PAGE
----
Good Things in Black Boxes

Humanity in Geometry, Hell in Miami, and Dancing With Shadows

The resonant Point A to Point B (You Can't Get There From Here) pokes fun at the business of roadside directions-givers, with vivid video scenes of helpful people describing impossible routes and laying out streets with emphatic hands. At one point, their faces are projected onto Bridgman's bare back, even his face, as if he were turning into a map of contradictory instructions. "I think we're lost," says Packer early on, as the two dance while rubbing live mics against their bodies (I'm not sure why). Gradually, the remarkable and engaging work becomes not just a clever satire but a metaphor for a couple's life journey.

Their new Seductive Reasoning uses a variety of devices and sinuous movements to suggest the disguises and personal visions that shape a relationship. This is a suite of enticing little episodes, set to a wonderful composition by Robert Een for cello, voice, guitar, and percussion (Een and his cello in the flesh, the last two on tape). For instance, Packer dances in front of a pink screen, while a video camera and a projector manipulate her rosy image into a series of smaller and smaller Myrnas that finally circle around a glowing iris, as if to be sucked into a white hole. Then Bridgman dances with Packer's life-size projected image and she with his, the two couples in perfect sync. He then stands in profile, merging and separating from a "self" that's suddenly clad in a white skirt, then in other outfits (the image keeps diving into the real Art as if he's a clothes closet). Finally, wearing a dark suit, he's ready to join his partner (now in heels and a sexy dress) for more transformative games. At some point, five Robert Eens appear on an upended mattress. Wish he could play me to sleep.

Amid all the magic, it was nice, in Cups, to see Bridgman and Packer sit down to supper with their seventh-grade son, Davy Bridgman Packer, and make rhythmic family byplay with plastic cups, their hands, and the table.

Shadow play: Art Bridgman and Myrna Packer at Joyce Soho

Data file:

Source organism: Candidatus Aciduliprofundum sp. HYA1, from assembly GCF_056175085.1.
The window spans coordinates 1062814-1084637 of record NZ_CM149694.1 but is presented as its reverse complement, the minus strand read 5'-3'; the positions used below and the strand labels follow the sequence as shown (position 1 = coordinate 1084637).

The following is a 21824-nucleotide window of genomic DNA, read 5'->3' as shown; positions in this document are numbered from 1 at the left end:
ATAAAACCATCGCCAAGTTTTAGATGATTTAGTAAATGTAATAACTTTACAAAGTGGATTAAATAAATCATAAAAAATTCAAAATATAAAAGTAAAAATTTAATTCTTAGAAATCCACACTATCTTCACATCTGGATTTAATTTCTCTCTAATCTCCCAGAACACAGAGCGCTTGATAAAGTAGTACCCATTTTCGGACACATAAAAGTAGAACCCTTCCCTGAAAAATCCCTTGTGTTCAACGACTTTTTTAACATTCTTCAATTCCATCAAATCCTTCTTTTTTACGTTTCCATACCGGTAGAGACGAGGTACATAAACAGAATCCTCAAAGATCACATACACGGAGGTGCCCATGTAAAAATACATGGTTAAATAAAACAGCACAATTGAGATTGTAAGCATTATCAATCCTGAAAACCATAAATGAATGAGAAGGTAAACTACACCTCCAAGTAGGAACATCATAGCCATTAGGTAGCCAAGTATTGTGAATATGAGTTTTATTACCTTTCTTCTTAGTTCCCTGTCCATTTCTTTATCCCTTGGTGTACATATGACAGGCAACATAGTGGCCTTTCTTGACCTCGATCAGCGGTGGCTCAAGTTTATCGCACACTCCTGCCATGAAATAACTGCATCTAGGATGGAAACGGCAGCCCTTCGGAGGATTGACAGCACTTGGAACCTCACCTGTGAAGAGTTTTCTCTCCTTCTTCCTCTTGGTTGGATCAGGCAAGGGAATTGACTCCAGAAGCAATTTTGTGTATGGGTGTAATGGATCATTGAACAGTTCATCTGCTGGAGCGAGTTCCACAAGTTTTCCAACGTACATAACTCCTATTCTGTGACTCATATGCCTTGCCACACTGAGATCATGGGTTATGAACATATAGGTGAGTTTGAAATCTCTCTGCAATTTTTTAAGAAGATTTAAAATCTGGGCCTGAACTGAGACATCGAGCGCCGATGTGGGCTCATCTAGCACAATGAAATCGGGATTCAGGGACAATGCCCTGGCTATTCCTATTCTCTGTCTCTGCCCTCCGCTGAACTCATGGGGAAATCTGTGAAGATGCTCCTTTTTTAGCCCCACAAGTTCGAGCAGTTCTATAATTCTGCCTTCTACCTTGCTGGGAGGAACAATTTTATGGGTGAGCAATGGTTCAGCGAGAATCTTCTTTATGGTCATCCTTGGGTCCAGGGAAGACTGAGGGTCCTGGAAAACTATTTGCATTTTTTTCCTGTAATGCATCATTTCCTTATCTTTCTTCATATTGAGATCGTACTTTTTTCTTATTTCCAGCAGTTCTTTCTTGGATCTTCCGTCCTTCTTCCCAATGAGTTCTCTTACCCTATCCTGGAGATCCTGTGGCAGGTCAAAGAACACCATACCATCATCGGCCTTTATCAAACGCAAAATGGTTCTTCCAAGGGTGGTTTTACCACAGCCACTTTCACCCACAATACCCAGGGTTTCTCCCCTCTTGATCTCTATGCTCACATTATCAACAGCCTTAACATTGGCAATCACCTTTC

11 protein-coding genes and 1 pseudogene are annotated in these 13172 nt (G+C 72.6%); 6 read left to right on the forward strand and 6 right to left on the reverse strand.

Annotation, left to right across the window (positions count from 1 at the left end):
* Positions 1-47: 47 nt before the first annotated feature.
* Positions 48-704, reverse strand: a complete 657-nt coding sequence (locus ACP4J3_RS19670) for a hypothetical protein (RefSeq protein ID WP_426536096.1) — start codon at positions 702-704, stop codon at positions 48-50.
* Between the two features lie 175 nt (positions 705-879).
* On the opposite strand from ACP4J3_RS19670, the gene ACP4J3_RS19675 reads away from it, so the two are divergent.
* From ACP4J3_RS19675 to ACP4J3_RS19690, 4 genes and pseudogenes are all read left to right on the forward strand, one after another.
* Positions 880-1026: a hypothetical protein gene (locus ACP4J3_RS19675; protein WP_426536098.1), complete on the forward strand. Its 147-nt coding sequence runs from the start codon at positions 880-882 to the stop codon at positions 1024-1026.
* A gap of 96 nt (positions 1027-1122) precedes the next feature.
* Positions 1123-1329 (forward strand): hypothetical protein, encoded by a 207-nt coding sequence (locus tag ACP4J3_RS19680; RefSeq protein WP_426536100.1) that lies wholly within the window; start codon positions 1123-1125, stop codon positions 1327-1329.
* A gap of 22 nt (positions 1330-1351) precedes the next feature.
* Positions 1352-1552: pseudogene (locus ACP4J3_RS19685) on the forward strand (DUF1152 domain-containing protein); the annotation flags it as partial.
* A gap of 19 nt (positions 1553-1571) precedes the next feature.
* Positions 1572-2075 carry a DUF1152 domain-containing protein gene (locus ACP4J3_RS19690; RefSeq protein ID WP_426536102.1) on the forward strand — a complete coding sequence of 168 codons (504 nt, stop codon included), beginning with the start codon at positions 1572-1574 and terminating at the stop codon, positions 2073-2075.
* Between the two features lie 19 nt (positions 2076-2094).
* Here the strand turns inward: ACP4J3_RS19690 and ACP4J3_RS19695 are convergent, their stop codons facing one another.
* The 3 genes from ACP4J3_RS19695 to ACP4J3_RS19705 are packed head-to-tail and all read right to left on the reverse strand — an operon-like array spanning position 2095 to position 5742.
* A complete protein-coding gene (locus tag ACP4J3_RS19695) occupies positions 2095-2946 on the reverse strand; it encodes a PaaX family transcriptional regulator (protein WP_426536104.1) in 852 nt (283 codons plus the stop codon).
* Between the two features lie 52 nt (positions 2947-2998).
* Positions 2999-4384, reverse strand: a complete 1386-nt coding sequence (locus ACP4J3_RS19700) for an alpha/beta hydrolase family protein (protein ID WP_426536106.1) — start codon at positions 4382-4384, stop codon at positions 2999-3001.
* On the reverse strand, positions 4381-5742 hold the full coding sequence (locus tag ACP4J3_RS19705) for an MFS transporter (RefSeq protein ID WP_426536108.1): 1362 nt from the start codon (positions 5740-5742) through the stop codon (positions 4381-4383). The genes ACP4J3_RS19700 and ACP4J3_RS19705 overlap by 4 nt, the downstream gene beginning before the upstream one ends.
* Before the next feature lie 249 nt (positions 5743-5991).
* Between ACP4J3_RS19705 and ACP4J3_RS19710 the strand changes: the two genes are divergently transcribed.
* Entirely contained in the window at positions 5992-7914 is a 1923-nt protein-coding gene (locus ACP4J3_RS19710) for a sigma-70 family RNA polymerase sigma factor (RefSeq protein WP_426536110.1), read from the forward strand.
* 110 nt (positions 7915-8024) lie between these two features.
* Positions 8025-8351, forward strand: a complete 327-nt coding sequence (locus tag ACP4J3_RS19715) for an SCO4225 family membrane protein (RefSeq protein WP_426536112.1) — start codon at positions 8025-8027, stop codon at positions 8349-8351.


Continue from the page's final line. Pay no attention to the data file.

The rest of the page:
photo: Hiroyuki Ito
Shadow play: Art Bridgman and Myrna Packer at Joyce Soho

SPECIAL TO THE WEB: Leigh Witchel is an amateur of ballet—that is, a lover and a devotee. He attends countless performances, he writes about ballet (excellently), and he also makes dances. His showing of three ballets at the Guggenheim was part of the museum’s illuminating Works & Process series. This particular program, which included a conversation between Witchel, New York City Ballet principal dancer Peter Boal, Witchel dancer Mary Carpenter, and dance critic and historian Nancy Reynolds, appealed to balletomanes (especially Boal fans) and educated potential ones.

Boal, as I said when writing of his recent program at the Joyce, can make just about any choreography look wonderful. In two solos, A Shropshire Lad (2000) and Midare (2001), Witchel has been sensitive to Boal’s gifts: his emotional range, his prowess, and his serenity. Both create the aura of memory and meditation that probably entered ballet with Jerome Robbins’s Dances at a Gathering. In the more compelling earlier dance, to George Butterworth’s settings of parts of A.E. Housman’s "A Shropshire Lad," Boal wanders in, stares at the softly lit space, drops his jacket, and begins slow, pensive balances. As the words ("When I was one and twenty . . . ") suggest, Boal’s dancing becomes springier, more ebullient. Yet between virtuosic bursts, he continues to walk and contemplate.

He also wanders into Midare and stands briefly, watching Masayo Ishigure as she sits beneath the arch of Matthew Mohr’s handsome, irregularly pleated white fabric hanging, plucking Yatsuhashi Kengyo’s music from her koto. Here, too, Boal is grave, as if drawing the dancing out of the music and all it evokes. A slow rond de jambe becomes a tool for sharpening his awareness; a fast passage erupts from a slow balance like a striking idea.

The ambience of both these ballets—the first a reappraisal of exuberant youth, the second more quietly thoughtful—licenses the choreographer to make sudden changes, for instance the huge leap in Shropshire that comes out of calm walking like youth’s last gasp. But Witchel’s 1996 Word Become Flesh for four women (Carpenter, Sarah LaPorte Folger, Morgan Friedman, and Christina Paolucci) also gives the impression that he thinks less in terms of phrases than of steps. Certainly the steps flow together, but it’s hard to grasp a larger movement logic. It’s also hard to understand his drift in this work, and to relate the women to Mohr’s set piece, which looks like a clump of picket fencing twisted and burned black, or to the selections of early church music. The women—wearing soft slippers rather than pointe shoes—draw into circles, reach, pose. Each has an earnest solo moment. It’s clear that Witchel has an idea, but it doesn’t quite become flesh.

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